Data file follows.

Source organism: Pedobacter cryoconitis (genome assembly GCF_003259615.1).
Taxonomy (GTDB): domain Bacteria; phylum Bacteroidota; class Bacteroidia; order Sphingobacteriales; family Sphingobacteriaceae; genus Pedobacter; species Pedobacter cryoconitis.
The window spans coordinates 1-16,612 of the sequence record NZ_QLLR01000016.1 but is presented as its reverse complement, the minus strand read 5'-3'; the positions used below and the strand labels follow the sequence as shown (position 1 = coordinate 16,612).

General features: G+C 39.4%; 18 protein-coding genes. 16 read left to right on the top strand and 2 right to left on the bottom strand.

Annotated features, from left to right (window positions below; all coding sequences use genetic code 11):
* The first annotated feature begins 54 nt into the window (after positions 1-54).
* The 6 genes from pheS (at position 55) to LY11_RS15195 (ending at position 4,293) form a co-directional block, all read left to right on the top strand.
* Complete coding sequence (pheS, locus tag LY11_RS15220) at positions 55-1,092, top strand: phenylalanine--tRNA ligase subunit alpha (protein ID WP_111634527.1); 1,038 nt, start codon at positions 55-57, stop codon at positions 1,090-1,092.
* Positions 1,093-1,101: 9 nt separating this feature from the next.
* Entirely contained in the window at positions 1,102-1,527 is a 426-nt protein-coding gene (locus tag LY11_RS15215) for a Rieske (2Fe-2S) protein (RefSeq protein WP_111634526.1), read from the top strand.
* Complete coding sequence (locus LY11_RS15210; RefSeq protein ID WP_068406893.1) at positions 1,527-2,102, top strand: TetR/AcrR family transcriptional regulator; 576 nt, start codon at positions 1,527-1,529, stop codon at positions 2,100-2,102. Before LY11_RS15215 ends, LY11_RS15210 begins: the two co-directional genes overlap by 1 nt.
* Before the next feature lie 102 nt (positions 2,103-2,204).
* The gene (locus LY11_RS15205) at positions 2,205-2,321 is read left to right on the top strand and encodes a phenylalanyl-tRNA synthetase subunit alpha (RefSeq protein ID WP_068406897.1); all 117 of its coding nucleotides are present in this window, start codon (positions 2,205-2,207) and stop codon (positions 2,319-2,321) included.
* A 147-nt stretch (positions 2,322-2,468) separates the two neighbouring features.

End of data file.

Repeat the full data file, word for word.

Source organism: Pedobacter cryoconitis (genome assembly GCF_003259615.1).
Taxonomy (GTDB): domain Bacteria; phylum Bacteroidota; class Bacteroidia; order Sphingobacteriales; family Sphingobacteriaceae; genus Pedobacter; species Pedobacter cryoconitis.
The window spans coordinates 1-16,612 of the sequence record NZ_QLLR01000016.1 but is presented as its reverse complement, the minus strand read 5'-3'; the positions used below and the strand labels follow the sequence as shown (position 1 = coordinate 16,612).

General features: G+C 39.4%; 18 protein-coding genes. 16 read left to right on the top strand and 2 right to left on the bottom strand.

Annotated features, from left to right (window positions below; all coding sequences use genetic code 11):
* The first annotated feature begins 54 nt into the window (after positions 1-54).
* The 6 genes from pheS (at position 55) to LY11_RS15195 (ending at position 4,293) form a co-directional block, all read left to right on the top strand.
* Complete coding sequence (pheS, locus tag LY11_RS15220) at positions 55-1,092, top strand: phenylalanine--tRNA ligase subunit alpha (protein ID WP_111634527.1); 1,038 nt, start codon at positions 55-57, stop codon at positions 1,090-1,092.
* Positions 1,093-1,101: 9 nt separating this feature from the next.
* Entirely contained in the window at positions 1,102-1,527 is a 426-nt protein-coding gene (locus tag LY11_RS15215) for a Rieske (2Fe-2S) protein (RefSeq protein WP_111634526.1), read from the top strand.
* Complete coding sequence (locus LY11_RS15210; RefSeq protein ID WP_068406893.1) at positions 1,527-2,102, top strand: TetR/AcrR family transcriptional regulator; 576 nt, start codon at positions 1,527-1,529, stop codon at positions 2,100-2,102. Before LY11_RS15215 ends, LY11_RS15210 begins: the two co-directional genes overlap by 1 nt.
* Before the next feature lie 102 nt (positions 2,103-2,204).
* The gene (locus LY11_RS15205) at positions 2,205-2,321 is read left to right on the top strand and encodes a phenylalanyl-tRNA synthetase subunit alpha (RefSeq protein ID WP_068406897.1); all 117 of its coding nucleotides are present in this window, start codon (positions 2,205-2,207) and stop codon (positions 2,319-2,321) included.
* A 147-nt stretch (positions 2,322-2,468) separates the two neighbouring features.